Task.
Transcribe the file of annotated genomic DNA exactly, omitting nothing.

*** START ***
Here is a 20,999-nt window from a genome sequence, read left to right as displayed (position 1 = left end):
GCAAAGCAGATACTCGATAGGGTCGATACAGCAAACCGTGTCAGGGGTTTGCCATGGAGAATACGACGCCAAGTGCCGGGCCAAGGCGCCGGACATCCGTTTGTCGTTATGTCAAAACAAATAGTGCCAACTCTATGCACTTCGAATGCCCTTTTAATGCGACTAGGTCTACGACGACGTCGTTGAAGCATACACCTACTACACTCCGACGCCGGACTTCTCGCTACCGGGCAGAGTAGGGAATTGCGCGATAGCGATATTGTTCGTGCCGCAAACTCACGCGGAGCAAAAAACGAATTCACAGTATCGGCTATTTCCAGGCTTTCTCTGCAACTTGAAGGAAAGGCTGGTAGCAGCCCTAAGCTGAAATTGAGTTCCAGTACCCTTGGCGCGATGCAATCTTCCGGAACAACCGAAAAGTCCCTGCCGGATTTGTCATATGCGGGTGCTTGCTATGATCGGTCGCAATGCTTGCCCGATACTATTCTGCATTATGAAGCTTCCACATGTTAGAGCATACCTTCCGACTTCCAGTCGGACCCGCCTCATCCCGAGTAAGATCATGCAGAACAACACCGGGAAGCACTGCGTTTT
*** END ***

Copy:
Here is a 20,999-nt window from a genome sequence, read left to right as displayed (position 1 = left end):
GCAAAGCAGATACTCGATAGGGTCGATACAGCAAACCGTGTCAGGGGTTTGCCATGGAGAATACGACGCCAAGTGCCGGGCCAAGGCGCCGGACATCCGTTTGTCGTTATGTCAAAACAAATAGTGCCAACTCTATGCACTTCGAATGCCCTTTTAATGCGACTAGGTCTACGACGACGTCGTTGAAGCATACACCTACTACACTCCGACGCCGGACTTCTCGCTACCGGGCAGAGTAGGGAATTGCGCGATAGCGATATTGTTCGTGCCGCAAACTCACGCGGAGCAAAAAACGAATTCACAGTATCGGCTATTTCCAGGCTTTCTCTGCAACTTGAAGGAAAGGCTGGTAGCAGCCCTAAGCTGAAATTGAGTTCCAGTACCCTTGGCGCGATGCAATCTTCCGGAACAACCGAAAAGTCCCTGCCGGATTTGTCATATGCGGGTGCTTGCTATGATCGGTCGCAATGCTTGCCCGATACTATTCTGCATTATGAAGCTTCCACATGTTAGAGCATACCTTCCGACTTCCAGTCGGACCCGCCTCATCCCGAGTAAGATCATGCAGAACAACACCGGGAAGCACTGCGTTTT